Over the weekend, we learned that Silicon Valley Bank and two other banks failed and were taken over by the Federal Deposit Insurance Corporation (FDIC). These are the first bank failures since 2020 and three of the 563 that have taken place since 2001 (https://www.fdic.gov/bank/historical/bank/). This caused a fear over the weekend that we might see a repeat of 2007-2009. As the week has gone on, fear has spread to larger regional banks such as First Republic in California and international banks such as Credit Suisse.
This explainer will lay out what happened, what the response was and why this is not like 2007-2009.
What happened at Silicon Valley Bank (and the other banks that failed):
An old-fashioned bank run!
(I’m partial to the bank run in It’s a Wonderful Life https://www.youtube.com/watch?v=iPkJH6BT7dM)
Since the events depicted in It’s a Wonderful Life, the government and banks have established a number of programs to minimize the chances of bank runs. The Federal Deposit Insurance Corporation guarantees deposits for up to $250,000 and ensures the orderly winding down of banks that face this sort of situation. This insurance covers most individual depositors. At most banks nearly half of their deposits come from people with less than $250,000 in their account at one time.
The unique thing about Silicon Valley Bank is that despite its size it was not very diversified. Over 90% of its deposits came from large depositors who had more than $250,000 in their accounts. Early last week, Silicon Valley Bank needed to write down (or take a loss) on selling some extremely safe assets (longer-term treasury bonds and mortgage backed securities) that had lost value with rising interest rates (remember bonds go down when interest rates go up) to meet increased demand from their depositors (in this case startups), who were withdrawing money because the start up industry is struggling to find new investors and the rate at which they are losing money is increasing. (For more information on the technical problems with how Silicon Valley Bank managed their interest rate risk– the risk of bonds going down when interest rates go up- and risk broadly, see here). We also wrote a less technical blog post on bond duration you can read here.
This spooked the rather small, close knit community of venture capital (VC) and start-up Founders in Silicon Valley and like the citizens in the small, close knit community of Bedford Falls (some trace the run to a single chat group that linked about 200 founders), they ran to the bank because they realized they were holding a lot of uninsured cash above the FDIC limits and if the bank failed, they wouldn’t be protected– and remember 90% of the deposits are uninsured at Silicon Valley versus a much, much higher percentage of insured assets at large banks and community banks (for a more detailed view of the uniqueness of Silicon Valley Bank, click here).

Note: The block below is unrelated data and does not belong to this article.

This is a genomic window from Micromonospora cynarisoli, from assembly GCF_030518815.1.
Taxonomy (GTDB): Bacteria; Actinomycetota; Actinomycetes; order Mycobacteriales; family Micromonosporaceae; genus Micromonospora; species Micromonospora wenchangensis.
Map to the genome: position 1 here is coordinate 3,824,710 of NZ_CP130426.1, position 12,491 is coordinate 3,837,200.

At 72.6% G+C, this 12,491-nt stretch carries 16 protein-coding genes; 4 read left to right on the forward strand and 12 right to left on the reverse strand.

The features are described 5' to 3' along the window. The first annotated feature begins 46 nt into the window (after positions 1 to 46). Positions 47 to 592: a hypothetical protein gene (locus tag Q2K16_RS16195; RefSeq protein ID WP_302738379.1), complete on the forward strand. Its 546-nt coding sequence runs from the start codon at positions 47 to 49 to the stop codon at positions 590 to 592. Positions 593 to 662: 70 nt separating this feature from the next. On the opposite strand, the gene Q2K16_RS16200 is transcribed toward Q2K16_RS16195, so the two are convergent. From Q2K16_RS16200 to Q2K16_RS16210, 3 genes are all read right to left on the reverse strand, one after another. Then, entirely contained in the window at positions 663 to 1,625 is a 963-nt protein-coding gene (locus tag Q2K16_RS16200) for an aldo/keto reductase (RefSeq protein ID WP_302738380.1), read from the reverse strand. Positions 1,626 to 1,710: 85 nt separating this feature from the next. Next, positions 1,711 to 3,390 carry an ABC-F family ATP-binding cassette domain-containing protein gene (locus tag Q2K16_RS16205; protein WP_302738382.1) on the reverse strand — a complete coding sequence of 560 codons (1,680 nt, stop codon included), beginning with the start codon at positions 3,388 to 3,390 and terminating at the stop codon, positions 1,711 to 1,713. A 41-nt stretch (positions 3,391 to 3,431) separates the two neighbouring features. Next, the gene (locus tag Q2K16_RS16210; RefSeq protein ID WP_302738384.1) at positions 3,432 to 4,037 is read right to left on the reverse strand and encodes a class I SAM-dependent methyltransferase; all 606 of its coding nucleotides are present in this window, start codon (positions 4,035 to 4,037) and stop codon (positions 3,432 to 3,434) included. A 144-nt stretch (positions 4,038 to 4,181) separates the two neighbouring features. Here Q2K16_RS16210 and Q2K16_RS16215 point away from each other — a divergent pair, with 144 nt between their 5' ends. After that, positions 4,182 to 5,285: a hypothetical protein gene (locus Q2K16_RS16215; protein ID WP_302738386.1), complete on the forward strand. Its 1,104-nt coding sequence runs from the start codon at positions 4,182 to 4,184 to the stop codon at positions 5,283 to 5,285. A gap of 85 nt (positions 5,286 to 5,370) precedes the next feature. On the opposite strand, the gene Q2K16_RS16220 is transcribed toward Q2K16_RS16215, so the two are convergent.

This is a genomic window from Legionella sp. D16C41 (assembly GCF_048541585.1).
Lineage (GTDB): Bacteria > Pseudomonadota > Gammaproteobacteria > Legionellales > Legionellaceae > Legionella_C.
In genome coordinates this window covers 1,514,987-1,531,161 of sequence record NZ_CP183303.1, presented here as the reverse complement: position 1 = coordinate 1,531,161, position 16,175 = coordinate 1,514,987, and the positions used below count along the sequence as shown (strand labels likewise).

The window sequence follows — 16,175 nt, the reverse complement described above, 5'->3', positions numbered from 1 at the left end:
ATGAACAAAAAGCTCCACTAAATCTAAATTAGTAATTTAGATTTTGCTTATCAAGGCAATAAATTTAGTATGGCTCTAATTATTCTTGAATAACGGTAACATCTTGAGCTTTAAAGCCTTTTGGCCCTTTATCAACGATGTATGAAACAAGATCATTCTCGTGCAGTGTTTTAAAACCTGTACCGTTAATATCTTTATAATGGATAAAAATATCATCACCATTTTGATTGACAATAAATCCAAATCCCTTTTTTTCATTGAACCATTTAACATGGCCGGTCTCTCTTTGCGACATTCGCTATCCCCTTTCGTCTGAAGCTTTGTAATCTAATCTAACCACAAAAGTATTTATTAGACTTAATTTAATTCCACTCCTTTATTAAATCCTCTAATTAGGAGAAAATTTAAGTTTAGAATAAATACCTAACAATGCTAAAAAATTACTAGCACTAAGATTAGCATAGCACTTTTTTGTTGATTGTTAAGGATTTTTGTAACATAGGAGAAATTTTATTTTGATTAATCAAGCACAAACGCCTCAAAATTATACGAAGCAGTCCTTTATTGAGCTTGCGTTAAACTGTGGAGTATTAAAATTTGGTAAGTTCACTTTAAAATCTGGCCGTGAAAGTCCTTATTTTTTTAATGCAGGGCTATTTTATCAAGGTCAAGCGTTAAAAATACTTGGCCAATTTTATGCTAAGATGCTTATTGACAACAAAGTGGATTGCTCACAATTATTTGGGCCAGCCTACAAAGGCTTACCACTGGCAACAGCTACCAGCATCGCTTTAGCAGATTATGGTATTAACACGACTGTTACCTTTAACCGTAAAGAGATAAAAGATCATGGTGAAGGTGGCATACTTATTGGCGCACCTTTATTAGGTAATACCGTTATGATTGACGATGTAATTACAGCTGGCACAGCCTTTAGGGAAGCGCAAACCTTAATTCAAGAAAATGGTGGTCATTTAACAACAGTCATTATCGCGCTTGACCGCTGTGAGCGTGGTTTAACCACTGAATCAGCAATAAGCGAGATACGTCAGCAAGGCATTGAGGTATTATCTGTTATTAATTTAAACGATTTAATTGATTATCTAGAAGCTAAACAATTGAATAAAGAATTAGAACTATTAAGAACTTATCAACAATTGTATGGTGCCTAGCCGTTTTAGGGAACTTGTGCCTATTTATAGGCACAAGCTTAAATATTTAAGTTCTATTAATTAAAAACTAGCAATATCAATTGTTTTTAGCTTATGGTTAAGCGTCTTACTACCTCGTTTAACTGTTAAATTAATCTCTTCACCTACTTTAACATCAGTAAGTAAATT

When this run started, Silicon Valley Bank (and the two other banks that failed), put into play plans to raise capital beyond selling these assets. Think of this as Mary Bailey reaching into her purse and pulling out the wedding gift money. Unfortunately, unlike Mary and George, Silicon Valley Bank (and the two other banks which were taken over by the FDIC) couldn’t access this capital as quickly. The run continued and Silicon Valley didn’t have the money on hand to pay off its depositors– it closed its doors and the FDIC came in.
What’s gone on from there?
The threat of rising interest rates is not unique to Silicon Valley Bank (indeed, the great Savings and Loan Crisis was caused by the rising interest rates that tamed the inflation of the 1970s compounded by some corruption and malfeasance), so investors are now scouring the balance sheets of a variety of other banks to see if they face the same sort of risks as Silicon Valley Bank. In the United States, attention has turned to “super regional” banks that are roughly the same size as Silicon Valley and unlike the super-sized banks aren’t subject to regular stress testing from the Federal Reserve and may have less diversified balance sheets. Most of these banks appear to not face the threats that doomed Silicon Valley Bank due to very few having the profile of owning many long-dated treasuries and lots of uninsured depositors, but when the markets panic, the markets sometimes tend to panic indiscriminately.
On Wednesday of this week, Credit Suisse’s largest investor (Saudi National Bank) basically said, “Don’t come to us looking for a handout” which spooked European markets about the possibility of the failure of European banks. That led to a rollercoaster of a day on Wednesday and then the Swiss regulators coming to the rescue of the beleaguered bank.
What was the Government Response? Is this a “bailout”?